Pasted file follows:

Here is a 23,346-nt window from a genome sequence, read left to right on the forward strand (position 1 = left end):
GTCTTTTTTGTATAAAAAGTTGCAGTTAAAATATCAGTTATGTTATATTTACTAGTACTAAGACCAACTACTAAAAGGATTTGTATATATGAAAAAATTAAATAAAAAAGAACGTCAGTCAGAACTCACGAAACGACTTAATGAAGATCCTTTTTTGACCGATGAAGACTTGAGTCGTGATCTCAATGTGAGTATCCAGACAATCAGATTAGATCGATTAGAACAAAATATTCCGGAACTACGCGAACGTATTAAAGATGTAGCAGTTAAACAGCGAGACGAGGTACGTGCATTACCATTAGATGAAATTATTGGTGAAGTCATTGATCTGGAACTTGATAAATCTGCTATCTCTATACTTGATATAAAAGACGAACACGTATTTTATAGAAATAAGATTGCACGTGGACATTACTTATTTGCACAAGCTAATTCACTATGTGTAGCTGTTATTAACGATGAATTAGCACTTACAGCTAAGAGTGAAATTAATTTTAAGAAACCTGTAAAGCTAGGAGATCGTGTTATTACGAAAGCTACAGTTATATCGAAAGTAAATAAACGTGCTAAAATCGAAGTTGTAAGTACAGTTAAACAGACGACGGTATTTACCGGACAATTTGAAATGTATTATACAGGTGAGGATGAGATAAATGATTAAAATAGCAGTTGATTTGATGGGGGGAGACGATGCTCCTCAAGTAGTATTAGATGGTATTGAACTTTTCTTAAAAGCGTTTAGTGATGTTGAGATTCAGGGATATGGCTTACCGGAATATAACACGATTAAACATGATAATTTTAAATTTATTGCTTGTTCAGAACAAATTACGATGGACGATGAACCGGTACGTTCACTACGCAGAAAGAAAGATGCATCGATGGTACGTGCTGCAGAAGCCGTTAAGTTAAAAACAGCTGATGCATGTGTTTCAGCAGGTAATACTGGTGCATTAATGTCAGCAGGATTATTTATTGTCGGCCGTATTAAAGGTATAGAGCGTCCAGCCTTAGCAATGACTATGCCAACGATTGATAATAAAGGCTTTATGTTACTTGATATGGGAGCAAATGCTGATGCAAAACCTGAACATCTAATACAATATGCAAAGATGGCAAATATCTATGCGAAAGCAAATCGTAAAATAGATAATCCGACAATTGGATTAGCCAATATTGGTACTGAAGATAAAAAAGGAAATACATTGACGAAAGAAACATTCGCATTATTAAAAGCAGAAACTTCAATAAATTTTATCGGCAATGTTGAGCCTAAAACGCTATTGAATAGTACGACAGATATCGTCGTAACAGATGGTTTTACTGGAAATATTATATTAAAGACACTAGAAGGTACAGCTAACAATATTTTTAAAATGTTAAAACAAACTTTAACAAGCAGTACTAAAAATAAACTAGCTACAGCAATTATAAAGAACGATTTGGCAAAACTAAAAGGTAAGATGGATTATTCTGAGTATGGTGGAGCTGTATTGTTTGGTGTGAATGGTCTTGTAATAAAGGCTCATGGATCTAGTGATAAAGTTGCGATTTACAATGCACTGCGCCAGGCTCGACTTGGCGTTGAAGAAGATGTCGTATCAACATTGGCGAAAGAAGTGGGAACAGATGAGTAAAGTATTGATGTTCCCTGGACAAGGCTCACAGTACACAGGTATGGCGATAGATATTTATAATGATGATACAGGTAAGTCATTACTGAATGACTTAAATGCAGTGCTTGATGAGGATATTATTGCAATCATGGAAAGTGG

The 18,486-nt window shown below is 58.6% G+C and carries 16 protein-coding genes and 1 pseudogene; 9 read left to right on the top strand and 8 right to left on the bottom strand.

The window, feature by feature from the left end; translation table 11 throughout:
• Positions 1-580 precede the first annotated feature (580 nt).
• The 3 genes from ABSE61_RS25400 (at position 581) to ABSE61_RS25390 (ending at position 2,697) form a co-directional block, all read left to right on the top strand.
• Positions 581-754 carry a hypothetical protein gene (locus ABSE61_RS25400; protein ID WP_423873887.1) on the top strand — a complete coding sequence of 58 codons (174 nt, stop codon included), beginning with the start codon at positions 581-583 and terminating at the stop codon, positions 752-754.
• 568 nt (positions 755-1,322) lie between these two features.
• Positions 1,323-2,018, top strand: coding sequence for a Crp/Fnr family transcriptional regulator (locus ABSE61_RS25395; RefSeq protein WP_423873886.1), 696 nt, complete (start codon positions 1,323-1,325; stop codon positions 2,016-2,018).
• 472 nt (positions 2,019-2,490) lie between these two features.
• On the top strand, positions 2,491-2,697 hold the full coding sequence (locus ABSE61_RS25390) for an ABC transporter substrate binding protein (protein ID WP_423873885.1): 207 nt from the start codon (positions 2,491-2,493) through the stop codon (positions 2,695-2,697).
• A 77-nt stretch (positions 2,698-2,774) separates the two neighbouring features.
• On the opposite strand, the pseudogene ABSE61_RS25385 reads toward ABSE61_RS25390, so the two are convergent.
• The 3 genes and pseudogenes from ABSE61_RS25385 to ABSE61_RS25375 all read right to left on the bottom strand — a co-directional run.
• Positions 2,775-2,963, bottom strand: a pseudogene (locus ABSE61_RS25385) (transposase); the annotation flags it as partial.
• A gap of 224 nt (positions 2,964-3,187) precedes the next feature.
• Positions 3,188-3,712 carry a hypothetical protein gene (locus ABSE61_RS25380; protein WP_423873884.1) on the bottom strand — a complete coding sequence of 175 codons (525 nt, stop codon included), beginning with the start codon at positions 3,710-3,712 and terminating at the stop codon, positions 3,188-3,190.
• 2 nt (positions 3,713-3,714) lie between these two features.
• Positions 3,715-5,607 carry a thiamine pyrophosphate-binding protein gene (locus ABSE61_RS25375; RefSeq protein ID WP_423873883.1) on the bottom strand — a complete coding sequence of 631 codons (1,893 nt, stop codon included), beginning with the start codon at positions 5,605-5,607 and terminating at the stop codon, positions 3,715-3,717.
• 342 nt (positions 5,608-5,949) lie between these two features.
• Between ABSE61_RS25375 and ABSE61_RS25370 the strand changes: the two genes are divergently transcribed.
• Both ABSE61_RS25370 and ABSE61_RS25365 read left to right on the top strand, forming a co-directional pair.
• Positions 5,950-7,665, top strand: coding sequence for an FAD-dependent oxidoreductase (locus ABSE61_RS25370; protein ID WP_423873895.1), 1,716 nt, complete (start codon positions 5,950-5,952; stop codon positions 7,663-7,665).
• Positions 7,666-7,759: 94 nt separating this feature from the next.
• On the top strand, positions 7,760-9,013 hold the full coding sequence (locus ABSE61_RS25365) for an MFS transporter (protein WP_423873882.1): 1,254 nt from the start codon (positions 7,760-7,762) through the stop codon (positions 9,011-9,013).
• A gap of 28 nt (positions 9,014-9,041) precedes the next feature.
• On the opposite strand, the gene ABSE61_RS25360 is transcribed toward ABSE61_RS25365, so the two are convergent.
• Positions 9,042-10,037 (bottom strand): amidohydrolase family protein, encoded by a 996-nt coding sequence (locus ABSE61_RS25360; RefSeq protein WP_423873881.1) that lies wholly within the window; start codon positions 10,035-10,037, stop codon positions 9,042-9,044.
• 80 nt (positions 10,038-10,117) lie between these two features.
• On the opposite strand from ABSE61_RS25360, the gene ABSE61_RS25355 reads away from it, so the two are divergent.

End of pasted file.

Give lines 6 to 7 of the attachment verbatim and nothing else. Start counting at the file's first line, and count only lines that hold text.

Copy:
• The 3 genes from ABSE61_RS25400 (at position 581) to ABSE61_RS25390 (ending at position 2,697) form a co-directional block, all read left to right on the top strand.
• Positions 581-754 carry a hypothetical protein gene (locus ABSE61_RS25400; protein ID WP_423873887.1) on the top strand — a complete coding sequence of 58 codons (174 nt, stop codon included), beginning with the start codon at positions 581-583 and terminating at the stop codon, positions 752-754.